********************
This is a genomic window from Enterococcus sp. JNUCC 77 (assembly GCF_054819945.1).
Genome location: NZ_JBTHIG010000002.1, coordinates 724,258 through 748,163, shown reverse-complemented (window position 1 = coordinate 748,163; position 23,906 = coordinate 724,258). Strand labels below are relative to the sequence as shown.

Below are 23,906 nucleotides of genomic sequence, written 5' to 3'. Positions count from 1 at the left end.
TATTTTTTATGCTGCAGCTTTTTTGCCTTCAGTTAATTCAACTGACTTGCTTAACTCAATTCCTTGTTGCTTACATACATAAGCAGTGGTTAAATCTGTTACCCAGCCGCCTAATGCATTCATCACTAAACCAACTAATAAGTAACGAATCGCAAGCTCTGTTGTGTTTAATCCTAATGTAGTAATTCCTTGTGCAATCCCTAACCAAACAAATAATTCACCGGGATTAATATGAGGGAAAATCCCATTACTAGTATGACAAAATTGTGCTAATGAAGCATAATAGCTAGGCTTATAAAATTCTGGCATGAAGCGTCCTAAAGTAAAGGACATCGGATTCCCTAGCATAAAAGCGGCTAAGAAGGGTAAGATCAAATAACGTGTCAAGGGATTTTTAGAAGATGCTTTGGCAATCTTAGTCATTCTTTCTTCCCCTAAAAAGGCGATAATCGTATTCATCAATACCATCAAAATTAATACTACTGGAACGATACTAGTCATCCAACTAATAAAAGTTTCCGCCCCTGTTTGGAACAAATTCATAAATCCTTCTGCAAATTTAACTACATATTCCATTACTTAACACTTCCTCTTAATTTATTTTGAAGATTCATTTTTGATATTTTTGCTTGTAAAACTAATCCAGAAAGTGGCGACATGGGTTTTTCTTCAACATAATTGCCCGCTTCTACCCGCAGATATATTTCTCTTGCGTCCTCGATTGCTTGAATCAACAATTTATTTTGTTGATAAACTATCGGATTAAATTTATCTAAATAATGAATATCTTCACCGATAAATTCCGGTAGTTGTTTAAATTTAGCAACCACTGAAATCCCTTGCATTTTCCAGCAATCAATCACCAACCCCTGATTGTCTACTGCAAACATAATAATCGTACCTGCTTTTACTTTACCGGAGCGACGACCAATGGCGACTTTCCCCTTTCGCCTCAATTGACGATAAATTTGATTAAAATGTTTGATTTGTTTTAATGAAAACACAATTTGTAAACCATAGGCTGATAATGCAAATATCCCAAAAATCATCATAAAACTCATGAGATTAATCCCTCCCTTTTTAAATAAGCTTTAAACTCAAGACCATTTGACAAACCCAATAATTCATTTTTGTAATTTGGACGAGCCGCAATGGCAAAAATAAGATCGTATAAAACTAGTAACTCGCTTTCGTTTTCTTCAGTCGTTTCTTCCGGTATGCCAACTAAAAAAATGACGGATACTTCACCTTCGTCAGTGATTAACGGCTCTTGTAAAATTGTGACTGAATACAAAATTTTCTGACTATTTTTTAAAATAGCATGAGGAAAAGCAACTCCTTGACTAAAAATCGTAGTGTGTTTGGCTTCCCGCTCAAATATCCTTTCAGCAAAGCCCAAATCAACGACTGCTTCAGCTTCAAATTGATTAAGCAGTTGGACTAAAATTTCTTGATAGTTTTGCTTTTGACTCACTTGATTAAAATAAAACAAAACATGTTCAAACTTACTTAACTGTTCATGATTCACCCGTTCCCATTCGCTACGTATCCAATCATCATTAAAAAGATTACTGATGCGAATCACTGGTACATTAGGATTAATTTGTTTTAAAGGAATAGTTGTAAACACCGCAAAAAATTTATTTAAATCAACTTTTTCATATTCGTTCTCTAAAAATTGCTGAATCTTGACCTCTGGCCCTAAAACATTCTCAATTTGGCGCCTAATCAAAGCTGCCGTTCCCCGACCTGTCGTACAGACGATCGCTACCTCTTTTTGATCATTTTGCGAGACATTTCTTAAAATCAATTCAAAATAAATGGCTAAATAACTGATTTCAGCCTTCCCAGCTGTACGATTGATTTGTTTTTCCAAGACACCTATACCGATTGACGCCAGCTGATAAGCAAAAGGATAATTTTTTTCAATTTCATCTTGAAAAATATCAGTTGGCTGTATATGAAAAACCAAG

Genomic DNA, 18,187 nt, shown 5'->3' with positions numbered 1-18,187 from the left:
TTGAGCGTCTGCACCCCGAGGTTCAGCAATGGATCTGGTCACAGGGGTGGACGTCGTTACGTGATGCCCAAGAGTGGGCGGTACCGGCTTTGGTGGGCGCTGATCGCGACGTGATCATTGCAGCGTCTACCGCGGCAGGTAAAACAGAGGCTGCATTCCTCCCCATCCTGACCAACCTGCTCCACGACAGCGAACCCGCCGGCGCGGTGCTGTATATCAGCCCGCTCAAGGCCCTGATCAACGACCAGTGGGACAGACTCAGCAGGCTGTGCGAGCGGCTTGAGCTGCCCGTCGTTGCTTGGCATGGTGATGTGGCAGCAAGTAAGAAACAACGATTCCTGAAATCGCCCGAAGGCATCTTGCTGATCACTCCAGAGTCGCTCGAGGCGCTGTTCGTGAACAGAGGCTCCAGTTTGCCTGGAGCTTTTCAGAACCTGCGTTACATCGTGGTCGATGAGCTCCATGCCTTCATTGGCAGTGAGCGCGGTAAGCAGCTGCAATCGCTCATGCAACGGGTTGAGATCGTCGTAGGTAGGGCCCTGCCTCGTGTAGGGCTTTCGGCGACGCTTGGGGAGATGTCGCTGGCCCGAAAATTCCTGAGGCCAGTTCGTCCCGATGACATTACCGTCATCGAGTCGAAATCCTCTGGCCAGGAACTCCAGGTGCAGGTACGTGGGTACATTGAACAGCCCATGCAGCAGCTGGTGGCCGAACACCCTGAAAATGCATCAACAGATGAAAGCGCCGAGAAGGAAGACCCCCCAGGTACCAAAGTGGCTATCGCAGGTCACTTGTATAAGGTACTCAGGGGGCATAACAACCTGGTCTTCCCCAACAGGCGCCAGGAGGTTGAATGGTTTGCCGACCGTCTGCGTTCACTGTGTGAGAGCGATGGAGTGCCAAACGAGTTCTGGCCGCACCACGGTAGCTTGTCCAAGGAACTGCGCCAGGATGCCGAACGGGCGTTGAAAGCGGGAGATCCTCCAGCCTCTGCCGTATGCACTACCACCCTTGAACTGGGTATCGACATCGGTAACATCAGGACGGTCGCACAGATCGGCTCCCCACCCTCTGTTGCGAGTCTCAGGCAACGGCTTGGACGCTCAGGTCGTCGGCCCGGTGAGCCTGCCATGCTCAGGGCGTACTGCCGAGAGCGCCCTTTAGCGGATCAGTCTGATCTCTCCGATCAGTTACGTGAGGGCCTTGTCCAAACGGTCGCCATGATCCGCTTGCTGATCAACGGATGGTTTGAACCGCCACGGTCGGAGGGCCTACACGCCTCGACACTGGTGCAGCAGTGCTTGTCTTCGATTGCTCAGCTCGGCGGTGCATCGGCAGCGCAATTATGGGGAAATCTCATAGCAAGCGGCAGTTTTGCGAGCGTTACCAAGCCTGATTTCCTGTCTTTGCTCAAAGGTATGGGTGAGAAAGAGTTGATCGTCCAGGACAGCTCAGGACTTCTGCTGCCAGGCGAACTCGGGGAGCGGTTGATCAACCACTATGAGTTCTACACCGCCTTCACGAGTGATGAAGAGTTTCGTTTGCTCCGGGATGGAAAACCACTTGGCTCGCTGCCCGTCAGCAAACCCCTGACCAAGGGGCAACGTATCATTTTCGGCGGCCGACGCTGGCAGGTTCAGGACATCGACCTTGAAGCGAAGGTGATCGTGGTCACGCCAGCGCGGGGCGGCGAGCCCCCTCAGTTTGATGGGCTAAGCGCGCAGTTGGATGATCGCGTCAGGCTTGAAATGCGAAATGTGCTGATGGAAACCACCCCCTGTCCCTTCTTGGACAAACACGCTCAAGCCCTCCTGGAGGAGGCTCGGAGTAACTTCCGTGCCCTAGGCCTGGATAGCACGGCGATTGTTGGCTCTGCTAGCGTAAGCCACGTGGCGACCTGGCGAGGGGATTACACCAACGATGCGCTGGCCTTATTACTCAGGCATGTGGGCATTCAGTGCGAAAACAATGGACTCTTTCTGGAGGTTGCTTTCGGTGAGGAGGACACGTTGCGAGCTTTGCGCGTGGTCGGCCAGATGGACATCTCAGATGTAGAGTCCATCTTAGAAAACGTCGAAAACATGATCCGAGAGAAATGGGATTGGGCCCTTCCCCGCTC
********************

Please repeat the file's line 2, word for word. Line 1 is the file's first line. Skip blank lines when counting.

Genome location: NZ_JBTHIG010000002.1, coordinates 724,258 through 748,163, shown reverse-complemented (window position 1 = coordinate 748,163; position 23,906 = coordinate 724,258). Strand labels below are relative to the sequence as shown.